Mary Beth Kinsey

Zoom Box 1 2 3 4 5 6

Ingalls Shipyard
Mary Beth Kinsey

Mississippi's Ingalls Shipyard and Their Contributions to WWII

Located on the east bank of the Pascagoula River on the coast of Mississippi, Ingalls shipyard produced and provided over seventy ships for WWII. The war impacted Mississippi's economy and society, and Ingalls shipyard impacted the war effort in return. Ingalls was one of the nation's largest industrial employers during the war years. As Mississippi transitioned from an agriculture-based state to one of industry, the work force of Ingalls made a significant transition as well. As the men left for the war, women traded their aprons and make-up for welding uniforms and sweat. The majority of ships produced during the war years at Ingalls were welded and constructed by the hands of women. Women became a vital component of Ingalls shipyard and their hard work contributed to the war effort while they also became an example of women's equality and perseverance all across the nation.

Five of the images included are of cargo ships produced by Ingalls during WWII, from the first all-welded ship known as the SS Exchester, to the following ships: the SS Sea Tiger, SS Sea Tarpon, SS Sea Pegasus, and the African Comet & African Meteor. The five images of cargo ships would not be possible without the women welders of Ingalls, a number of whom are shown in the sixth image. During the war years, Ingalls worked constantly to produce the needed number of ships for the U.S. Navy. Rosie the Riveter, the famous propaganda created to encourage women to join the workforce, became a symbol for women's equality. Rosie the Riveter was created to recruit women into the workforce; and for the first time in history, women's contributions to their nation were being recognized. The propaganda Rosie the Riveter, combined with the famous slogan, We can do it!, was a reflection of women's attitudes during WWII. Working outside of the home may not have been an entirely new concept for women, but it was understood that there were fewer jobs for women than for men, while at the same time the available jobs did not pay as well. However, Rosie the Riveter changed this idea. While the men were away, it was obvious that workers were needed. At Ingalls, it became the woman's responsibility to produce the ships, as well as their responsibility to support the Allie's from the home front. During WWII, the percentage of women in the workforce increased from 27 percent to 37 percent. Clad in her bandana and determined expression, Rosie the Riveter was an icon for patriotic women and helped recruit the necessary hands needed in the workforce at Ingalls.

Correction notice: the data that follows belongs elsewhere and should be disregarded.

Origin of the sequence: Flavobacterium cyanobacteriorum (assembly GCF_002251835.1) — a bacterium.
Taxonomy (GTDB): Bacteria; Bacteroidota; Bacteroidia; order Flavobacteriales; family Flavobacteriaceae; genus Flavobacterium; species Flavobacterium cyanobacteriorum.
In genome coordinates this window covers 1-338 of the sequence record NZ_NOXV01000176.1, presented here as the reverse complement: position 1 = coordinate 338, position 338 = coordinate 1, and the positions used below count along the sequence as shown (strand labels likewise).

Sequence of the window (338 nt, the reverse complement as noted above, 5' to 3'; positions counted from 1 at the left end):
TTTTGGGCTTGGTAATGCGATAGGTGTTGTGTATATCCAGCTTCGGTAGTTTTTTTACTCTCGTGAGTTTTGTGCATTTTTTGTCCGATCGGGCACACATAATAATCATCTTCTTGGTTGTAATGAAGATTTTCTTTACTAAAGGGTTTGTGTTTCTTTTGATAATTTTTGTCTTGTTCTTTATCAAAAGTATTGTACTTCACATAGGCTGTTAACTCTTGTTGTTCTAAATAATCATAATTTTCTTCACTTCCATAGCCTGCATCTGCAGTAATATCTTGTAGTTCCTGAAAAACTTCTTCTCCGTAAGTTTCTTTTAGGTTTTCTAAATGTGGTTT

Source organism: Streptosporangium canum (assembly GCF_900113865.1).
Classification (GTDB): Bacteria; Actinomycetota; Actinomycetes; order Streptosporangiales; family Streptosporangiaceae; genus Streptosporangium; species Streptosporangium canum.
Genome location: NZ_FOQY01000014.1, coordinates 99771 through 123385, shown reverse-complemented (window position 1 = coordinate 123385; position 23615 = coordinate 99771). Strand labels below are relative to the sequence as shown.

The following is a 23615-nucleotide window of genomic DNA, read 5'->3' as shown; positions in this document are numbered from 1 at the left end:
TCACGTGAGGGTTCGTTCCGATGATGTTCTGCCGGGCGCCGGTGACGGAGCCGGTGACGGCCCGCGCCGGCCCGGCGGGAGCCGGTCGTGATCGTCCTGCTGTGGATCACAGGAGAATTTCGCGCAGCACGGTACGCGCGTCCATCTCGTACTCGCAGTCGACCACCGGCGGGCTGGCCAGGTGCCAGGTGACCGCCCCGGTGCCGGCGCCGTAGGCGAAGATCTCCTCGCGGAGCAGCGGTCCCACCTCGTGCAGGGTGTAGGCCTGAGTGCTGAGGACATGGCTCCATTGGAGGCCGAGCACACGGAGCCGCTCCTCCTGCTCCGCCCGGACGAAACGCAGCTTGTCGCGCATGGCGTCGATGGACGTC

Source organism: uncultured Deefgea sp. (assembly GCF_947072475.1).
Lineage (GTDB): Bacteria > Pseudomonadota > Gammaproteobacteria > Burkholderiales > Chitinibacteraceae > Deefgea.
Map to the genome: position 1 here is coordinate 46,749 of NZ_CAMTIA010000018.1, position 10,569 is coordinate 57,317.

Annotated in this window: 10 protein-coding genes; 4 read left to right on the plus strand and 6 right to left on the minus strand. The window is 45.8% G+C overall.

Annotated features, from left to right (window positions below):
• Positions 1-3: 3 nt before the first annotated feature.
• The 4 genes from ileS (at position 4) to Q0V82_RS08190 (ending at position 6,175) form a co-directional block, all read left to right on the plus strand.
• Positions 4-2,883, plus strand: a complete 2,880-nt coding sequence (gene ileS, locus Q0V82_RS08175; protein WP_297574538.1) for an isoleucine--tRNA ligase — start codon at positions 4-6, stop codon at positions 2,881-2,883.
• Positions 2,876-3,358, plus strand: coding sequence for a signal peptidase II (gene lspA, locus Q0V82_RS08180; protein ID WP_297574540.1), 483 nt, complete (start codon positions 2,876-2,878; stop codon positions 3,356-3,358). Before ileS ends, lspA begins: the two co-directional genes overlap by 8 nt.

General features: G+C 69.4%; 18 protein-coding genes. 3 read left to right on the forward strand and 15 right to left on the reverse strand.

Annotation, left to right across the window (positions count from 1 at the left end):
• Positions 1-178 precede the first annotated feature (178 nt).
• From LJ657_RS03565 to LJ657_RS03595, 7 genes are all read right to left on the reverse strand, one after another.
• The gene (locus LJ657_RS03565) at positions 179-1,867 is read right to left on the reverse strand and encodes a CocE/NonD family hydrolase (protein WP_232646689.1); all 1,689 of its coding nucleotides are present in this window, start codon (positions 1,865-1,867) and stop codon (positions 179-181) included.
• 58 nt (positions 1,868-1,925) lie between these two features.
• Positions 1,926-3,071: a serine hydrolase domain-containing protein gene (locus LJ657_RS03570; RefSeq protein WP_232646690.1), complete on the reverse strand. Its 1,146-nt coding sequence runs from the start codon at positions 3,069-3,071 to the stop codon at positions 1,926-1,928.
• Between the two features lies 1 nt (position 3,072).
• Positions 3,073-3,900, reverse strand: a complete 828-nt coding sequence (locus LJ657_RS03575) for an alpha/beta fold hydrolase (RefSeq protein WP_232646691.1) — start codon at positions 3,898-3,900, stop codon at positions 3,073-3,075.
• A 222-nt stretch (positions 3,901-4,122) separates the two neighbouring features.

The images of the ships are significant because these ships played a vital role in the war effort and were constructed by the hands of Rosie the Riveters from all across the coast. While many ships were scrapped thirty or so years later, the image of their glory days contributes to the history of Ingalls' significance during WWII. "The Women Welders of Ingalls" image represents all the women who were not afraid to get their hands dirty and who stepped up willingly to the plate of hard work. The significance of the images is not as much in their historical value as it is in their reminder of the contribution of Ingalls' Shipbuilding to WWII. Over sixty years after the end of the war, these symbols of Mississippi's role in WWII are far from forgotten.